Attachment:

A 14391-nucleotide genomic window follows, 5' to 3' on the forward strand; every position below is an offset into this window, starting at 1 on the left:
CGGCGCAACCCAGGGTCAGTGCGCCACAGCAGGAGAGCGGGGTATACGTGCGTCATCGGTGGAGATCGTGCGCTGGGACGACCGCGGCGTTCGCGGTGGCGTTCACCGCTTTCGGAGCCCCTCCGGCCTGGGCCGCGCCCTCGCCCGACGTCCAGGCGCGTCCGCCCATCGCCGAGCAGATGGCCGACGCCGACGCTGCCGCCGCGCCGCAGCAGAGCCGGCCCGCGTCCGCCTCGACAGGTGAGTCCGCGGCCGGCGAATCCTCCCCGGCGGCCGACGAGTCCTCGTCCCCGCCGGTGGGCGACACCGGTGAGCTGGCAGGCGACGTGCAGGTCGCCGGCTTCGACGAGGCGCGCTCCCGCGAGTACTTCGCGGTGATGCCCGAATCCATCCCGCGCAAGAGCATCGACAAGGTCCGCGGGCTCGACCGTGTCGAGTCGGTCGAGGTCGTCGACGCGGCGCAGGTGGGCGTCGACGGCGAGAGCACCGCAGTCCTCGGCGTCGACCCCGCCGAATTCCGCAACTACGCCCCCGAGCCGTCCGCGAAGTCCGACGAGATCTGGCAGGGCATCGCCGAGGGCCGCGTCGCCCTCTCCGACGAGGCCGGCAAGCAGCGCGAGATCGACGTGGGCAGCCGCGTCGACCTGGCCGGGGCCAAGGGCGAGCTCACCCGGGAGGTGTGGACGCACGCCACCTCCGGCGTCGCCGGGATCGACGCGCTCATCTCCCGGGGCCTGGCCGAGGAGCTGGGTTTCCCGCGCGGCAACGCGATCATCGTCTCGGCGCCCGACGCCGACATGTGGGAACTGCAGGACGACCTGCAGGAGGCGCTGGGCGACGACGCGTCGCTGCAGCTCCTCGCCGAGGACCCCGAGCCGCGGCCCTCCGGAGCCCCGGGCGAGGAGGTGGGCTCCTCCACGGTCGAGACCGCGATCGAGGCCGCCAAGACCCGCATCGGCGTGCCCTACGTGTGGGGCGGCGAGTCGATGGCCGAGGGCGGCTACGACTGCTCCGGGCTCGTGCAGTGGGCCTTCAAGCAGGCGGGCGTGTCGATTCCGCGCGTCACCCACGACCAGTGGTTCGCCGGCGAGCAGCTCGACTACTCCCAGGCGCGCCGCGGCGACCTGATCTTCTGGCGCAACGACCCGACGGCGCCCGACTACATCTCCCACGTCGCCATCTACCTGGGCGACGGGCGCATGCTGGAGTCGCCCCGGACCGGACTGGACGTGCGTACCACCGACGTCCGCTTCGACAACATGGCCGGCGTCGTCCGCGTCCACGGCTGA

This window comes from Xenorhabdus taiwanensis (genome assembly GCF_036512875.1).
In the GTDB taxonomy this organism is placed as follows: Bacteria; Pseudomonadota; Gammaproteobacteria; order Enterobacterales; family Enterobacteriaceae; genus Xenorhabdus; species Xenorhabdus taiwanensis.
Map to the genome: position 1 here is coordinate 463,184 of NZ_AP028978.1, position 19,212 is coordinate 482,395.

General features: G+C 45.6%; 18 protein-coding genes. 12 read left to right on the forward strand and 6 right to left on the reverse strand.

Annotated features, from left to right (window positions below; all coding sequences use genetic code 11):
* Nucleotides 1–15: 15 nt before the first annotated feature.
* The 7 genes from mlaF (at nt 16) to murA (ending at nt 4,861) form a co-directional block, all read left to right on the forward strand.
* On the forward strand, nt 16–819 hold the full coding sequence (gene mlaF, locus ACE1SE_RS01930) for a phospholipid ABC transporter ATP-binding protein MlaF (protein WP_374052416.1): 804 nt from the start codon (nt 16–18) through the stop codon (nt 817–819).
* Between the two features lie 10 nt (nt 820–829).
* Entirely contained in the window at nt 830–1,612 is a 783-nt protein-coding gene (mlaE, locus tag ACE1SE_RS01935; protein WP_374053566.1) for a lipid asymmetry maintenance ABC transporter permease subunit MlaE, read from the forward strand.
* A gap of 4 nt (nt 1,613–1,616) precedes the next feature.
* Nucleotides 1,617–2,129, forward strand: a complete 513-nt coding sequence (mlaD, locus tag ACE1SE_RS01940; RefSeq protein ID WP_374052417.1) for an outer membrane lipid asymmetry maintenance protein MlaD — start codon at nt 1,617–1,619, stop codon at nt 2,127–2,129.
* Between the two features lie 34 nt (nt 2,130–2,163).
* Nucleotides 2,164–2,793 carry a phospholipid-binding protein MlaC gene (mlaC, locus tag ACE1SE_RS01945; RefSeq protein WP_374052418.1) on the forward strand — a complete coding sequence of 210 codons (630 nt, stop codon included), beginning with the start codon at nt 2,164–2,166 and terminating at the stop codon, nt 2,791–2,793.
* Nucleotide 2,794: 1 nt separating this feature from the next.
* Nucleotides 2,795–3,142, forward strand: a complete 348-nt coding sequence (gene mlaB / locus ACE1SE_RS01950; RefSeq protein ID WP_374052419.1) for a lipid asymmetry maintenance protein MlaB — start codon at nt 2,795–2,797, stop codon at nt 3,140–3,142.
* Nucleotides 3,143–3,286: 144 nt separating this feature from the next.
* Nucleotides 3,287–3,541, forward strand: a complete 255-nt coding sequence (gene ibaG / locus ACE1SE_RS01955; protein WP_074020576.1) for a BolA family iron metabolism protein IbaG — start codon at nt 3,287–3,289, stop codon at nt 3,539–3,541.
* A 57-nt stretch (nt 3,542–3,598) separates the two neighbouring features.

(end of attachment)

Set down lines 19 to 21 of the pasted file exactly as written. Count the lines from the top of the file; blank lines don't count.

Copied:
* Nucleotides 3,143–3,286: 144 nt separating this feature from the next.
* Nucleotides 3,287–3,541, forward strand: a complete 255-nt coding sequence (gene ibaG / locus ACE1SE_RS01955; protein WP_074020576.1) for a BolA family iron metabolism protein IbaG — start codon at nt 3,287–3,289, stop codon at nt 3,539–3,541.
* A 57-nt stretch (nt 3,542–3,598) separates the two neighbouring features.